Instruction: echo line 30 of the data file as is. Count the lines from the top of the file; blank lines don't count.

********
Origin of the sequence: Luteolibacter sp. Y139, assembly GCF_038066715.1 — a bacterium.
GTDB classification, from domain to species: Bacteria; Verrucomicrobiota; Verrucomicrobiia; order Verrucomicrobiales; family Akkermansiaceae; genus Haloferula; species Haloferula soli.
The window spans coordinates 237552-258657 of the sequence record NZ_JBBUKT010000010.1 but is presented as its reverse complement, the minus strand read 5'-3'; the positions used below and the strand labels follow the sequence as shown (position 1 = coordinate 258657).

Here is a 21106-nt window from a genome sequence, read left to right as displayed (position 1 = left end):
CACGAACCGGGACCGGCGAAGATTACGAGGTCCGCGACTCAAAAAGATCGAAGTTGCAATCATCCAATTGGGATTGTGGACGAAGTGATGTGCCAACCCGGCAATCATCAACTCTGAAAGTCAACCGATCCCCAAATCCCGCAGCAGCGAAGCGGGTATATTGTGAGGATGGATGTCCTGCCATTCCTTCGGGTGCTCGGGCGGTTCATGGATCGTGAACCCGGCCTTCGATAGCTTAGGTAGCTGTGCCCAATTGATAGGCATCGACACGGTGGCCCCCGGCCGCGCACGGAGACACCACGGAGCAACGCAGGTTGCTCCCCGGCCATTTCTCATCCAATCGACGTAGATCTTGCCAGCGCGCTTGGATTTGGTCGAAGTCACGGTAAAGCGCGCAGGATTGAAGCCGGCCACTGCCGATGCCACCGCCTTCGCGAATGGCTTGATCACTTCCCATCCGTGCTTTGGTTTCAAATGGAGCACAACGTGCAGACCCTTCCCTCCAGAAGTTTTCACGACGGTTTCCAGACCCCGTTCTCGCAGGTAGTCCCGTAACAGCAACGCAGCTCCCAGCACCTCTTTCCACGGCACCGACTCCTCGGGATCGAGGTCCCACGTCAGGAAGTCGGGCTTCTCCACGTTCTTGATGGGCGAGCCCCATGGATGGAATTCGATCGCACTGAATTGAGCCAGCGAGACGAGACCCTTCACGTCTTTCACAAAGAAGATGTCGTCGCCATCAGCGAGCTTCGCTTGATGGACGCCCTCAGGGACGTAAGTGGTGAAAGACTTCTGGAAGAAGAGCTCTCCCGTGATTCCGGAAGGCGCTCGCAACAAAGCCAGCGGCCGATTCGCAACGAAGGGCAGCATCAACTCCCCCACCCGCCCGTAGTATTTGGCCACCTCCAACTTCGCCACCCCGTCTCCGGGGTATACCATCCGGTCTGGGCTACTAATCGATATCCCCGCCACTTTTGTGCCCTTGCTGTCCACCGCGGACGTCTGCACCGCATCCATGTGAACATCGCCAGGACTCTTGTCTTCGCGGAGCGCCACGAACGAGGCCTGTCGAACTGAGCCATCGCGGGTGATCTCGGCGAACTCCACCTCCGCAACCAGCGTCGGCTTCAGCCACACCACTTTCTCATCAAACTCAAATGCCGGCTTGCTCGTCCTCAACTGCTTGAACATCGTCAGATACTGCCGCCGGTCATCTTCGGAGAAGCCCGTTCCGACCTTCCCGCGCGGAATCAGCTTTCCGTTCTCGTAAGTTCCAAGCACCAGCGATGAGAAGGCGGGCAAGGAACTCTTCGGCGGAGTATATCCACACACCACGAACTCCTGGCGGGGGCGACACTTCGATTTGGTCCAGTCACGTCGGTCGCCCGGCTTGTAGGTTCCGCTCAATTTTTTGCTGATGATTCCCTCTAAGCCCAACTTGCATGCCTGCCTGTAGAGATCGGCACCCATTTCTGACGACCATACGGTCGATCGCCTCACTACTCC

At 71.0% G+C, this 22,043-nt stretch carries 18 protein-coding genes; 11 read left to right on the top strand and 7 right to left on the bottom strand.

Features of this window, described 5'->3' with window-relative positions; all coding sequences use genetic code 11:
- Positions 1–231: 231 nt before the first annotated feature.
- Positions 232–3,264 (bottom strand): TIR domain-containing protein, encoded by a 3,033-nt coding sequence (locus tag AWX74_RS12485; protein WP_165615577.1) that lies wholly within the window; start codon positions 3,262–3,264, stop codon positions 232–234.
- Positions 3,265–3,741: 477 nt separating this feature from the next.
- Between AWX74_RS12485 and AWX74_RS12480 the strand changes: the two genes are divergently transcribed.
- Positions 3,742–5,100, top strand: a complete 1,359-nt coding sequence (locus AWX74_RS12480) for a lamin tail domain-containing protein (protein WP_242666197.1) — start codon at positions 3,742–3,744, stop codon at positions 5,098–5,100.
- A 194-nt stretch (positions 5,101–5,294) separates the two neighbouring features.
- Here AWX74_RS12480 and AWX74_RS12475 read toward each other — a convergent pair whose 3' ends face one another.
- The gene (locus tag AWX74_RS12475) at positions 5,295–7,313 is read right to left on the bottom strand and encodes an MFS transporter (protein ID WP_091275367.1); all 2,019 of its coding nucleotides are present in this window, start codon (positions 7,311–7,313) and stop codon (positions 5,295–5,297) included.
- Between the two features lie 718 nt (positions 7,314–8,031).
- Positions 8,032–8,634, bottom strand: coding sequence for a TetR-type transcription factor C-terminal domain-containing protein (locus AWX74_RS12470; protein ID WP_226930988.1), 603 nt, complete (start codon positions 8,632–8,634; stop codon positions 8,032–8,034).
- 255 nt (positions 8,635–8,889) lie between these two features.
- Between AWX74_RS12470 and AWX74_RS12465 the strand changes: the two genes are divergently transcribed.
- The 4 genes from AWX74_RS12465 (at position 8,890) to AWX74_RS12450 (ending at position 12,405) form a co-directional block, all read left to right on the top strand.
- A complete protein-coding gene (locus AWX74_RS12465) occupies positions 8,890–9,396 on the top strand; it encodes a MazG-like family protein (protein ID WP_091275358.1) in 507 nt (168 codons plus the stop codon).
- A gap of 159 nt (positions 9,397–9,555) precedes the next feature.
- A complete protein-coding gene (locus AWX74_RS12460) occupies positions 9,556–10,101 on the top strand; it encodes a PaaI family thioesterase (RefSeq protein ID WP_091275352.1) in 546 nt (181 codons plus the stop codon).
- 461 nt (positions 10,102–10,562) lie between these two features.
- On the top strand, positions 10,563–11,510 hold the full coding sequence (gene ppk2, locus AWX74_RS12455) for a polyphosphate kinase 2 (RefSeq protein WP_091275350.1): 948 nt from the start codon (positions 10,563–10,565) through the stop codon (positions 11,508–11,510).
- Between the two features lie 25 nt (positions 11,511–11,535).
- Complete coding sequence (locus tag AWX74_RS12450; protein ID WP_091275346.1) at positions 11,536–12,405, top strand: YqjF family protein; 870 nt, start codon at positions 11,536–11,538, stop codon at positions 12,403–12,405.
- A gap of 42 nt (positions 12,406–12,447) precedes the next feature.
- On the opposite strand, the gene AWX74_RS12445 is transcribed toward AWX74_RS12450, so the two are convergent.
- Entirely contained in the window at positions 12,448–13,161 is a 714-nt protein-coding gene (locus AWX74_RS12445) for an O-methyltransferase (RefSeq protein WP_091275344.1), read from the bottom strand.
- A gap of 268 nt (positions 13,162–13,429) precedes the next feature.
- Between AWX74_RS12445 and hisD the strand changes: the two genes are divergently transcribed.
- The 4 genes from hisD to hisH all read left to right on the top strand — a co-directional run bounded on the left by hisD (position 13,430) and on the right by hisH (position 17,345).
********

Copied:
- Entirely contained in the window at positions 12,448–13,161 is a 714-nt protein-coding gene (locus AWX74_RS12445) for an O-methyltransferase (RefSeq protein WP_091275344.1), read from the bottom strand.